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Contributions to the Green Deal I – Food Loss and Waste

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How do we manage the huge amounts of food we throw away?

The world produces about 4 billion tons of food a year (about 6 billion calories). As much as a third of it is not used and thus huge food waste and loss occur.

There are no reliable data for Serbia, but it is certain that 30-50% of household waste is various organic waste, which includes food waste.

Important definitions and terms

Food loss is food that spoils, i.e. food whose quality is significantly reduced due to the action of various factors and which ultimately does not reach the final consumer. Losses most often occur in production (e.g. outdated agro-technical measures), storage process (e.g. insufficient equipment with refrigerators), processing, and distribution channels. Due to underdeveloped technology and poor infrastructure, food losses are typical of less developed countries.

Food waste is food that meets quality and is suitable for eating but is thrown away consciously. This type of waste is typical at higher levels of the supply chain – in markets and at end consumers, and is typical of developed countries. The most common causes of waste are inadequate procurement, as well as consumer confusion about how to display food use deadlines.

Where does the environmental problem occur?

Food losses and waste are multiple environmental problems. First, the deterioration of food results in the loss of a large part of the total energy invested, invested in all phases of food production – primary agricultural production, storage, transport, packaging, use. Given that food production is largely based on the use of fossil fuels whose combustion accelerates climate change, any food loss and waste can significantly contribute to the acceleration of climate change.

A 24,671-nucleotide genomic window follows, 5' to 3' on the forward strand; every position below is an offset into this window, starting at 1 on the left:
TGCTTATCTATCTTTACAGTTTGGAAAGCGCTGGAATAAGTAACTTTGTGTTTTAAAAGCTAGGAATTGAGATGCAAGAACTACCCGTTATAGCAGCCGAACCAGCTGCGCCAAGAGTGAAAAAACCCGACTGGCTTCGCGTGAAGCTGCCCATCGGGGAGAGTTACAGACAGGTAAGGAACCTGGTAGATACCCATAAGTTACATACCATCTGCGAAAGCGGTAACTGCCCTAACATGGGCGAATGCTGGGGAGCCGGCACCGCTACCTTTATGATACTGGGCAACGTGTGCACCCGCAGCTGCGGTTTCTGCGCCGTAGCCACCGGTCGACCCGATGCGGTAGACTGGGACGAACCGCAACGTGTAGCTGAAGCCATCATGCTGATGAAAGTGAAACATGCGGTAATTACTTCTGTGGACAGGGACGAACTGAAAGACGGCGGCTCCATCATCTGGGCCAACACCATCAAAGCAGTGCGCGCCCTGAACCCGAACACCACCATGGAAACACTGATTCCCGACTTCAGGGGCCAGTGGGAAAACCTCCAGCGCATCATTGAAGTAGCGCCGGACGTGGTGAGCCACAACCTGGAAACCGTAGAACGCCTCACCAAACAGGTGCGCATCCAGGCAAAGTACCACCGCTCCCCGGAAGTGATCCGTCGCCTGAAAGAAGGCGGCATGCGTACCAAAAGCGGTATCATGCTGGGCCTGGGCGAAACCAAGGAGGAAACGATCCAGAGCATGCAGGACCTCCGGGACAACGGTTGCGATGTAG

According to the EU data, food consumption results in the average EU citizen emitting almost 3,000 kg of CO2eq per year. In the graph below, we can see how many kilograms of carbon dioxide are emitted at all key stages in the process of consuming food.

GHG proistekle od konzumiranja hrane u EU
Source: https://publications.jrc.ec.europa.eu/repository/bitstream/JRC96121/ldna27247enn.pdf

As we can see in the graph, most of the emissions with harmful effects occur in the primary agricultural production itself (as much as 1,996 kg), as well as in the production phase (402 kg). If emissions from the distribution and packaging process are added to that, we can conclude that more than 90% of gases are emitted practically before the consumption of food.

As for other environmental problems with food waste and loss, organic waste in landfills through the decomposition process releases various gases, including methane, the most potent greenhouse gas. This further affects the acceleration of climate change.

Also, landfilled food waste can easily pollute surface and groundwater, especially in unsanitary landfills, which are the most common in Serbia. This means that many organisms in aquatic ecosystems can be endangered, and drinking water sources can also be polluted.

Finally, due to population growth and eating habits in the coming decades, it is projected that the world will need as much as 60% extra calories per year by 2050 to meet all needs. Due to this trend, if we do not solve the problem of throwing and losing food in time, all the mentioned environmental problems will be further multiplied.

Potential solutions for a green agreement on this topic would be:

  • Education on composting organic waste in households and companies,
  • Better management of food stocks in retail chains, restaurants, and households,
  • Cooperation between food banks and retail chains and distributors,
  • Improving the legal framework in the field of waste management,
  • Creating a stimulating environment for all participants in the process,
  • Systematic collection of food and oil residues from restaurants,
  • Organizing the market of biomass and organic waste,
  • Construction of industrial composters and small biogas plants,
  • Greater support to the scientific community for finding innovative solutions for the use of food waste.

Finally, an example of an innovative solution that overcomes food waste and losses – the production of craft beer from discarded toast:

How to make use of bread that did not end on the table?

More on this topic can also be found in an article I wrote last year – Food losses and waste – a global environmental problem.

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